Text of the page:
Up and running
Conveyor manufacturers, like lift truck providers, have been developing new maintenance programs for their customers. Still, Modern’s readers are mostly taking care of business when it comes to keeping their conveyor systems up and running.
• 81% use their own crew for maintenance.
• 8% have a service contract with an OEM/supplier.
• 5% have a service contract with a third party.

Only 10% reported that they are considering outsourcing the repair and maintenance of their conveyor equipment.

Sustainability in the balance
Sustainability is one of the hottest topics in business today, and, depending on the organization, one of the most controversial. When it comes to green conveyor technologies, Modern’s readers seem to reflect those divisions.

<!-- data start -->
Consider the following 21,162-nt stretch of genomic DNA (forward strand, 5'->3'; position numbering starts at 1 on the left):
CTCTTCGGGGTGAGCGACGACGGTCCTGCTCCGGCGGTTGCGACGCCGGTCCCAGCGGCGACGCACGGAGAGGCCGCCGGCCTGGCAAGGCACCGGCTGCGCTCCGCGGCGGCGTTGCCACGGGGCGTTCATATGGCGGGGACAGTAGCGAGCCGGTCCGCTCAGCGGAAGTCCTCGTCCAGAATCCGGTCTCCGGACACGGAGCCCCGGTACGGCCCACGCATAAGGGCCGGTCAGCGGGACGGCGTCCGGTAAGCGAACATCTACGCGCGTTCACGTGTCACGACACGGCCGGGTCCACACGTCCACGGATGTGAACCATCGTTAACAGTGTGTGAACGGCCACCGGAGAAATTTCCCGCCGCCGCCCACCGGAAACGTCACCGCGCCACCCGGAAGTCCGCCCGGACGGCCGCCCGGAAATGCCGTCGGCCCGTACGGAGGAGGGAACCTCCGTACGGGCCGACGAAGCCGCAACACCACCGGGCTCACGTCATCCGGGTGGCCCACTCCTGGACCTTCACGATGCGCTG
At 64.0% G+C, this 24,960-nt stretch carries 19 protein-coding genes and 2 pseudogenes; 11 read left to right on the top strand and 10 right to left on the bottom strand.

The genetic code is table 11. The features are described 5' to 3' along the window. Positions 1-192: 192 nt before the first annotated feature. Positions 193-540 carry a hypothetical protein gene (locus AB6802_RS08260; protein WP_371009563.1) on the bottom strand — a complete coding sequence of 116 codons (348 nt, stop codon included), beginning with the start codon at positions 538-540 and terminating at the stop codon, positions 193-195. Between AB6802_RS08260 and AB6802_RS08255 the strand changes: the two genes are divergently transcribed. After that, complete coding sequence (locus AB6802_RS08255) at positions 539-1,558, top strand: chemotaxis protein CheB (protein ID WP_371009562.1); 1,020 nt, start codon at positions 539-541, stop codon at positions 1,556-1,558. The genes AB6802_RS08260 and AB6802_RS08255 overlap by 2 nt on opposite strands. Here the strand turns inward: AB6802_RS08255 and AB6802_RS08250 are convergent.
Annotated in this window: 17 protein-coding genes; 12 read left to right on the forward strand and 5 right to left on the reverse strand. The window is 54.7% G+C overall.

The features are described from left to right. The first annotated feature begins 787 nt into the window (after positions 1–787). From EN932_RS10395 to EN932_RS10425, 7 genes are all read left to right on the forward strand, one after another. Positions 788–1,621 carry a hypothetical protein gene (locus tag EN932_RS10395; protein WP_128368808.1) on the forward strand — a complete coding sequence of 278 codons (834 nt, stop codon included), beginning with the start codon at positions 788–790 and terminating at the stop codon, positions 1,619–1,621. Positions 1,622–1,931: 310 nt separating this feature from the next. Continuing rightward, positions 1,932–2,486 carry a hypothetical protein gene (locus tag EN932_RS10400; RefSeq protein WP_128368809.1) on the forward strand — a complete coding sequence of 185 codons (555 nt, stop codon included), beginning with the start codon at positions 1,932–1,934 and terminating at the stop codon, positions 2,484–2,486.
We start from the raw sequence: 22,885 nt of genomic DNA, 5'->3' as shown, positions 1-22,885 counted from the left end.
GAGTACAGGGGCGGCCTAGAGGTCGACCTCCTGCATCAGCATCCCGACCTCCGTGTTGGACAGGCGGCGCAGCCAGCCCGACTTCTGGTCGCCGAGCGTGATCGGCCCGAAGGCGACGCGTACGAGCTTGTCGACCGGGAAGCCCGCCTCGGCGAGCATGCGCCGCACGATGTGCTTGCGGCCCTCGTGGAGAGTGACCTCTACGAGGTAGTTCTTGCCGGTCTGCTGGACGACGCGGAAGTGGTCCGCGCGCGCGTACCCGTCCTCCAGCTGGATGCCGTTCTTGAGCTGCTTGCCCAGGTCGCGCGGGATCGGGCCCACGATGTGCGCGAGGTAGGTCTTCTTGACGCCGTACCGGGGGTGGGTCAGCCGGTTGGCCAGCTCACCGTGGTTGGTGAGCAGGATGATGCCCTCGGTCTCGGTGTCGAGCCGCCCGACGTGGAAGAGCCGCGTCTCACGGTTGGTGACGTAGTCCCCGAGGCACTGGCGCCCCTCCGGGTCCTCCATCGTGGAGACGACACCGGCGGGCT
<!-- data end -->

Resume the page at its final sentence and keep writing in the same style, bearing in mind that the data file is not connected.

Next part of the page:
Only 3% report that energy efficiency is of little importance as it relates to their conveyor systems, while 40% report that it is somewhat important; 34% say it is very important; and 16% say it is extremely important.

At the same time, only handful of companies have received tax credits for such an installation:
• 52% report that they plan to investigate tax incentives for energy-efficient systems.
• 38% say they have no plans to investigate tax incentives for energy efficiency.
• 10% say they have already done so.

About the Author

Bob Trebilcock
Executive Editor

Bob Trebilcock, executive editor, has covered materials handling, technology and supply chain topics for Modern Materials Handling since 1984. More recently, Trebilcock became editorial director of Supply Chain Management Review. A graduate of Bowling Green State University, Trebilcock lives in Keene, NH. He can be reached at 603-357-0484.